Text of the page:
The Regeneration of Tourism in Montenegro – While this small country may have nearly 600 miles of beaches, it derives its name from Italian – Black Mountain. Clinging to the Adriatic on the southeastern edge of Europe, Montenegro is about the size of North Ireland, but its population is less than a third. Montenegro’s tourism history dates back to the 1300s when there was nothing but a tavern and a café, but the country’s status as a tourist destination didn’t really begin to explode until 2006 when Montenegro regained its independence. And like its counterpart, Northern Ireland, you can only drive so far before you’re either crossing a border or reaching the sea – but unlike Ireland’s north country, Montenegro sees about 250 sunshine-filled days per year.
The draw of Montenegro is varied. You’ll find nature, architecture, and adventure. Nature surrounds you, and where the natural settings end, architectural sites begin. There are five national parks and three UNESCO-recognized heritage sites. In Durmitor National Park, there are more than 40 miles of canyons, more than 20 peaks over 6,000-feet-tall, and 18 lakes. There are more than 150 different types of birds and 1,500 plant species.
The UNESCO site of Perast is referred to by many as Little Venice. One of the most iconic gems at Perast is the Bujovic Palace. It was created in 1694 for the Town Fleet’s commander, Vicko Bujovic. Perast reflects perfectly its history of nobility and seafaring families.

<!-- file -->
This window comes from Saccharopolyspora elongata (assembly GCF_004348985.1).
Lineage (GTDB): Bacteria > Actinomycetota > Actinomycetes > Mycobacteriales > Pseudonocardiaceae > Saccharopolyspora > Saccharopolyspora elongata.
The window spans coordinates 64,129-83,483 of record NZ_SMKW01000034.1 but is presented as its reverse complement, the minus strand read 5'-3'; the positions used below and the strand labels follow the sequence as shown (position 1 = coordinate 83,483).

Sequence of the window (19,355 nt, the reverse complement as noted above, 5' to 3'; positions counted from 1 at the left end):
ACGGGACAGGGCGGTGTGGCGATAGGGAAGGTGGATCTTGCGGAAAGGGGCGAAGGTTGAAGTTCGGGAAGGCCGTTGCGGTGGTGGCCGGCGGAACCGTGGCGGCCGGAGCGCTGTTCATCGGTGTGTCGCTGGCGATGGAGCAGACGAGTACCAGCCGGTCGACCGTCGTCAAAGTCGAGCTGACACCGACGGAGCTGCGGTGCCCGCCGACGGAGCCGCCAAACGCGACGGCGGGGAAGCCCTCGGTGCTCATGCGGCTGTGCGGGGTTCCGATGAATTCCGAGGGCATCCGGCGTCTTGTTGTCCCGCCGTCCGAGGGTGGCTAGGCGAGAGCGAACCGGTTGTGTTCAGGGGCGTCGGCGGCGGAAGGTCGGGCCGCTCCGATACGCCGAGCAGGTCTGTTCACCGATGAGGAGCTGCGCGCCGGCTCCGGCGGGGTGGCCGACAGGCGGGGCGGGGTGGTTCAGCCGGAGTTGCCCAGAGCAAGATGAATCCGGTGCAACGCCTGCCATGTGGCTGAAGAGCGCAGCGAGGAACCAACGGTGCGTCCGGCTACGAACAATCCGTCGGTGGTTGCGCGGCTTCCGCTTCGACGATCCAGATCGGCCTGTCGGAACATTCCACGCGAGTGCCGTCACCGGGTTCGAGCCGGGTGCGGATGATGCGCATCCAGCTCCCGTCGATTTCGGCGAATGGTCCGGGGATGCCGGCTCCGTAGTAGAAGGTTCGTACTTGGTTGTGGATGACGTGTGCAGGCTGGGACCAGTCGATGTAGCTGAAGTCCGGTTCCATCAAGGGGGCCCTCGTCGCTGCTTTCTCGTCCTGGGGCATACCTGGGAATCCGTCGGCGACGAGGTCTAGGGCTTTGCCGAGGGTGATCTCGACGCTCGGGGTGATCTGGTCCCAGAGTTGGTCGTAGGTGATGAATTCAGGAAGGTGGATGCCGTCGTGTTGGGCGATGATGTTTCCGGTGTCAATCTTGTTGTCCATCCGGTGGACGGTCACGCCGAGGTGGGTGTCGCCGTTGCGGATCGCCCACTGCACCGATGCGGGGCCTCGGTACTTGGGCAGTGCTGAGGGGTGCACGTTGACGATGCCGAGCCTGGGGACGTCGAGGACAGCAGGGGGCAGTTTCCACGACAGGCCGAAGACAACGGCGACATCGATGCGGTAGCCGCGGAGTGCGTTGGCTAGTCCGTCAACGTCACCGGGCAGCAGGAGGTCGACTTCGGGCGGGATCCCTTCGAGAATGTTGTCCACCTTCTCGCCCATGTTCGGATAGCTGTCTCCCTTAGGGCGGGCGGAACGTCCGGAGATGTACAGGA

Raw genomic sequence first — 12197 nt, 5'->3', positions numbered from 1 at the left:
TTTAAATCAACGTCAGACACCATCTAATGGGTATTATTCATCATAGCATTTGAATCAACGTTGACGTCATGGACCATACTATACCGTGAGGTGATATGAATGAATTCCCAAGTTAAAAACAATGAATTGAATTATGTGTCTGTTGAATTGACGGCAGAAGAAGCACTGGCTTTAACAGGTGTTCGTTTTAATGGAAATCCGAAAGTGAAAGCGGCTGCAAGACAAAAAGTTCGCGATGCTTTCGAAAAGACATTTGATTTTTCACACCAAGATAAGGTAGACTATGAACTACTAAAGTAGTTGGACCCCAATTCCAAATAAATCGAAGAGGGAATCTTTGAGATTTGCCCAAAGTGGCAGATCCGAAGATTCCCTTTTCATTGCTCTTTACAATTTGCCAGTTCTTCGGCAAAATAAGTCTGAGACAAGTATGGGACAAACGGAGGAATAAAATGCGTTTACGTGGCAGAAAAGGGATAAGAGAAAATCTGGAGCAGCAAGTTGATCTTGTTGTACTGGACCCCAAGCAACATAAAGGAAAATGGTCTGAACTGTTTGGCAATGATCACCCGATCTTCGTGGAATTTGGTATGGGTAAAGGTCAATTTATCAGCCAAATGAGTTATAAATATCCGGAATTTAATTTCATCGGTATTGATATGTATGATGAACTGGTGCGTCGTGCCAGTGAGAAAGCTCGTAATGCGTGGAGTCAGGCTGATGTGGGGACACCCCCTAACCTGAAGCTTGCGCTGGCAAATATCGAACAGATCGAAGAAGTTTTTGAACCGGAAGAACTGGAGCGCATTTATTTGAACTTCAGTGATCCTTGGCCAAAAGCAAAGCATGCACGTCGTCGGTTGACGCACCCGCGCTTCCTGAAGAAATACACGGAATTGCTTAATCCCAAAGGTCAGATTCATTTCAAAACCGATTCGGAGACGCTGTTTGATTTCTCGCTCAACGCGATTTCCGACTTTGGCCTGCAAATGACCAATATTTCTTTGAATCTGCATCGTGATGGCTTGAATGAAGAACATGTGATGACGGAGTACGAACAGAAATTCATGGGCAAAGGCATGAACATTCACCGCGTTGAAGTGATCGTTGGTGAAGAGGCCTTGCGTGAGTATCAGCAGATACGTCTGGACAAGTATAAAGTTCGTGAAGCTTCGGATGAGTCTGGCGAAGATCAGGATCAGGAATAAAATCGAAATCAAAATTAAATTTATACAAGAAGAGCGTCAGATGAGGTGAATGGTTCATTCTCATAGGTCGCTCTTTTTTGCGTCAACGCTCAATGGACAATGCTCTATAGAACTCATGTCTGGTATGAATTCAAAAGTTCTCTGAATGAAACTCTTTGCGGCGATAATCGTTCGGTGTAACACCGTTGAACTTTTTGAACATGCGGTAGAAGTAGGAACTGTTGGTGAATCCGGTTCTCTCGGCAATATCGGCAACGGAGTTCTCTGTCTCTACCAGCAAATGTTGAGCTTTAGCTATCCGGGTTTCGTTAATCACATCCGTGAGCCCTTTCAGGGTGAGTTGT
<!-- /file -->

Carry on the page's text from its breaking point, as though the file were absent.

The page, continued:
A newer development, Portonovi, is poised to expand within the site of Herceg Novi. Portonovi aims to illustrate everything that’s great about Montenegro in these set-aside 64 acres. A destination within the destination, Portonovi will be a waterslide park that aims to provide a microcosm of everything Montenegrin. The site was once a base for the military, and 90 of the buildings have since been demolished. One of the incredible buildings that were saved was a chapel from the 1500s decorated by frescoes from the 1700s. Careful restoration procedures are seeking to restore it to its original usage. The entire Portonovi is one of the most extravagant renovations and dedications undertaken in some time, as noted most precisely by the price tag attached – aside from the renovations at the UNESCO-recognized Azerbaijan site, Portonovi is the government’s largest investment is heritage protection at nearly €1 billion.